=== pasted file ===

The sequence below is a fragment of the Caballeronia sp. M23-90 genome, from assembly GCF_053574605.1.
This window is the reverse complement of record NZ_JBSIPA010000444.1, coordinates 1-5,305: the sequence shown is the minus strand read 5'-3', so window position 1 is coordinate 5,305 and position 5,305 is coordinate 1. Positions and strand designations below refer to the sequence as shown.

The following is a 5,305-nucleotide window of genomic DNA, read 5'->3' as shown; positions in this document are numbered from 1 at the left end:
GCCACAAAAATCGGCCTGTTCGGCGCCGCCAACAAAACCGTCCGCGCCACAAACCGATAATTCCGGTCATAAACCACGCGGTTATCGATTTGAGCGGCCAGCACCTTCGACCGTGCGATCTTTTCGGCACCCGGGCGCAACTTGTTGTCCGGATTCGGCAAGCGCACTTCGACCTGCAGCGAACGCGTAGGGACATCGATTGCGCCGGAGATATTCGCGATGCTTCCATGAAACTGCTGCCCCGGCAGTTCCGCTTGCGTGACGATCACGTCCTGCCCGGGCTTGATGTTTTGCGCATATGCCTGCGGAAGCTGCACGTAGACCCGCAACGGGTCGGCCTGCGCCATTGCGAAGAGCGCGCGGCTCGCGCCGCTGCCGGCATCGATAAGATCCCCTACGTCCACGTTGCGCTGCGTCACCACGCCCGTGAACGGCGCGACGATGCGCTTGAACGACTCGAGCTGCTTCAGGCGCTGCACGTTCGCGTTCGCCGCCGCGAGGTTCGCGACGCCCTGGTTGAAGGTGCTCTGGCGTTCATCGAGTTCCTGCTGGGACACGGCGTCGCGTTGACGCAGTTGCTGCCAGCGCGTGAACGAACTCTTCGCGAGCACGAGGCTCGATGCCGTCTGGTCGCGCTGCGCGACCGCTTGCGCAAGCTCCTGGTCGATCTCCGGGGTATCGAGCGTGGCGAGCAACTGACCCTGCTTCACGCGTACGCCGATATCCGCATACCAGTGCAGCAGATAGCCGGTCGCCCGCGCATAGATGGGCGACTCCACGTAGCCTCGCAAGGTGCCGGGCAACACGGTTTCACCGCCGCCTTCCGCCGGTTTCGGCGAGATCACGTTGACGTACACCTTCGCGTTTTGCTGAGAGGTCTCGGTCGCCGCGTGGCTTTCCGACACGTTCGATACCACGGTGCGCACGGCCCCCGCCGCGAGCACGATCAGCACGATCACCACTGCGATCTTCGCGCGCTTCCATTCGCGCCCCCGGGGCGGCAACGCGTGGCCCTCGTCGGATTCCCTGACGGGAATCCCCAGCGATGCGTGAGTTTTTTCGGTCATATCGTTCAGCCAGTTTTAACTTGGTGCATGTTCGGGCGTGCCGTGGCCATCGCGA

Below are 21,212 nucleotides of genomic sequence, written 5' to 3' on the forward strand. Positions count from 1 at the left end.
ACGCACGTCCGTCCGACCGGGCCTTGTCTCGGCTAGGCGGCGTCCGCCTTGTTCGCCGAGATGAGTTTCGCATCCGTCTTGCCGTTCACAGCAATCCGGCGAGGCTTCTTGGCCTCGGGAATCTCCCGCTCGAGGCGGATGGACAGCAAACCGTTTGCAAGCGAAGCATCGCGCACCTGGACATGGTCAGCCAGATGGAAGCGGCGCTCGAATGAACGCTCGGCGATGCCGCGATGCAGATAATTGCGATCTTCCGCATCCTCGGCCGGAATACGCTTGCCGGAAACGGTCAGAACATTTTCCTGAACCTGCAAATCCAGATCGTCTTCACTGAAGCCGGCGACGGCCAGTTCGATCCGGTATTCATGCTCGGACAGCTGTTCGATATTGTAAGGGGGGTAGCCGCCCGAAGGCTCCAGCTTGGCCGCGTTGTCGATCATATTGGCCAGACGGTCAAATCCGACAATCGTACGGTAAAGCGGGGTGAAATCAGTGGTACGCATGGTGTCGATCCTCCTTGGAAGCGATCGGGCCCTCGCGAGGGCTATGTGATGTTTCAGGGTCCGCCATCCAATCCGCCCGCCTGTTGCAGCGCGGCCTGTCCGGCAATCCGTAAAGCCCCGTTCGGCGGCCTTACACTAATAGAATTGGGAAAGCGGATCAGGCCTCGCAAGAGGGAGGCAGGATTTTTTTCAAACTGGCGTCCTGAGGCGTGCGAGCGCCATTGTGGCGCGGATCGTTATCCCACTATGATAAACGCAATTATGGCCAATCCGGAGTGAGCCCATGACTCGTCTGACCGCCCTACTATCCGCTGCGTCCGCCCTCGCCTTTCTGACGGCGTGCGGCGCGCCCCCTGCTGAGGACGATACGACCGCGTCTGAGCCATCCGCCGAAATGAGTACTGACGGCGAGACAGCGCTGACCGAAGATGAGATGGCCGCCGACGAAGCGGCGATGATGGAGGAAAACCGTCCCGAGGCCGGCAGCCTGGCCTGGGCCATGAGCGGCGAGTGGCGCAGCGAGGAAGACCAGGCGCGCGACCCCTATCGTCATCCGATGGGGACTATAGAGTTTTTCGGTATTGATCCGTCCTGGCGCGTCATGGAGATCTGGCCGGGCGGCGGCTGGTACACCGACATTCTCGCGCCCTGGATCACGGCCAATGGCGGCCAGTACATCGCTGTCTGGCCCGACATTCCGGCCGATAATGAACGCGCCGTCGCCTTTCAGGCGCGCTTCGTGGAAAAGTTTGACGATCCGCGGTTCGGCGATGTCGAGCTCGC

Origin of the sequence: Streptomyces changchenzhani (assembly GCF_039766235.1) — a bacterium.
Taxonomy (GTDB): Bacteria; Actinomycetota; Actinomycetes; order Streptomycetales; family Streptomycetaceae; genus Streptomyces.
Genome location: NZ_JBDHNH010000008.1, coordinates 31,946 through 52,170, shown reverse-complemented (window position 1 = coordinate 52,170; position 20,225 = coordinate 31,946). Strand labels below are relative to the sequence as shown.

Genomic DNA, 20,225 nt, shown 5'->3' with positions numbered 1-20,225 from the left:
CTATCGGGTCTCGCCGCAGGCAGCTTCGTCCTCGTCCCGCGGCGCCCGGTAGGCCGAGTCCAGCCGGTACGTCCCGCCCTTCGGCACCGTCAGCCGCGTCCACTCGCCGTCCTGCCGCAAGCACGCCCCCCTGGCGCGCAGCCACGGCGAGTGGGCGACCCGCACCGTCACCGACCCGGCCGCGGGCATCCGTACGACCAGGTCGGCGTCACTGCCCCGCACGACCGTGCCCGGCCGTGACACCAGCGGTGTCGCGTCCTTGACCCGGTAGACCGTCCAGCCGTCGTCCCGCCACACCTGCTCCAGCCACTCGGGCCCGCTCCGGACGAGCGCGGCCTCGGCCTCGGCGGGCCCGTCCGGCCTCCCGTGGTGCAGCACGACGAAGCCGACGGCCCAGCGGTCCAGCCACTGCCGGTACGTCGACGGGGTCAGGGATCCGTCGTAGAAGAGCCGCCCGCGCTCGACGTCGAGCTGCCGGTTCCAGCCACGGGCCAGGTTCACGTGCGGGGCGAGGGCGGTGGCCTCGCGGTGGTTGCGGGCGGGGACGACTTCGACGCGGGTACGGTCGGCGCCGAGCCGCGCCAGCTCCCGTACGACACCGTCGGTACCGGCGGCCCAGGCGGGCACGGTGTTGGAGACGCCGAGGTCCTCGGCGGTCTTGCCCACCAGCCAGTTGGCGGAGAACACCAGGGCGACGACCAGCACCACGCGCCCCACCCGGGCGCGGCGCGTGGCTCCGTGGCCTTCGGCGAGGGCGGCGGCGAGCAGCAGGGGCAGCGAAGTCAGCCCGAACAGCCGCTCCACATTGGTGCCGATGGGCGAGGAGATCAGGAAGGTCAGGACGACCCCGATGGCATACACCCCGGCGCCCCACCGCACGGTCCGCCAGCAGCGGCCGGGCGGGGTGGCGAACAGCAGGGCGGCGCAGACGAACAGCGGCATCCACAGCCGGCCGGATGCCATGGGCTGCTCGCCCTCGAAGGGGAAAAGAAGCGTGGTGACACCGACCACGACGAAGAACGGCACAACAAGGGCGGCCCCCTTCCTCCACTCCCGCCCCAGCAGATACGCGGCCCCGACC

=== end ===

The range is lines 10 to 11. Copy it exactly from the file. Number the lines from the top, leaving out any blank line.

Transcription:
Genomic DNA, 20,225 nt, shown 5'->3' with positions numbered 1-20,225 from the left:
CTATCGGGTCTCGCCGCAGGCAGCTTCGTCCTCGTCCCGCGGCGCCCGGTAGGCCGAGTCCAGCCGGTACGTCCCGCCCTTCGGCACCGTCAGCCGCGTCCACTCGCCGTCCTGCCGCAAGCACGCCCCCCTGGCGCGCAGCCACGGCGAGTGGGCGACCCGCACCGTCACCGACCCGGCCGCGGGCATCCGTACGACCAGGTCGGCGTCACTGCCCCGCACGACCGTGCCCGGCCGTGACACCAGCGGTGTCGCGTCCTTGACCCGGTAGACCGTCCAGCCGTCGTCCCGCCACACCTGCTCCAGCCACTCGGGCCCGCTCCGGACGAGCGCGGCCTCGGCCTCGGCGGGCCCGTCCGGCCTCCCGTGGTGCAGCACGACGAAGCCGACGGCCCAGCGGTCCAGCCACTGCCGGTACGTCGACGGGGTCAGGGATCCGTCGTAGAAGAGCCGCCCGCGCTCGACGTCGAGCTGCCGGTTCCAGCCACGGGCCAGGTTCACGTGCGGGGCGAGGGCGGTGGCCTCGCGGTGGTTGCGGGCGGGGACGACTTCGACGCGGGTACGGTCGGCGCCGAGCCGCGCCAGCTCCCGTACGACACCGTCGGTACCGGCGGCCCAGGCGGGCACGGTGTTGGAGACGCCGAGGTCCTCGGCGGTCTTGCCCACCAGCCAGTTGGCGGAGAACACCAGGGCGACGACCAGCACCACGCGCCCCACCCGGGCGCGGCGCGTGGCTCCGTGGCCTTCGGCGAGGGCGGCGGCGAGCAGCAGGGGCAGCGAAGTCAGCCCGAACAGCCGCTCCACATTGGTGCCGATGGGCGAGGAGATCAGGAAGGTCAGGACGACCCCGATGGCATACACCCCGGCGCCCCACCGCACGGTCCGCCAGCAGCGGCCGGGCGGGGTGGCGAACAGCAGGGCGGCGCAGACGAACAGCGGCATCCACAGCCGGCCGGATGCCATGGGCTGCTCGCCCTCGAAGGGGAAAAGAAGCGTGGTGACACCGACCACGACGAAGAACGGCACAACAAGGGCGGCCCCCTTCCTCCACTCCCGCCCCAGCAGATACGCGGCCCCGACC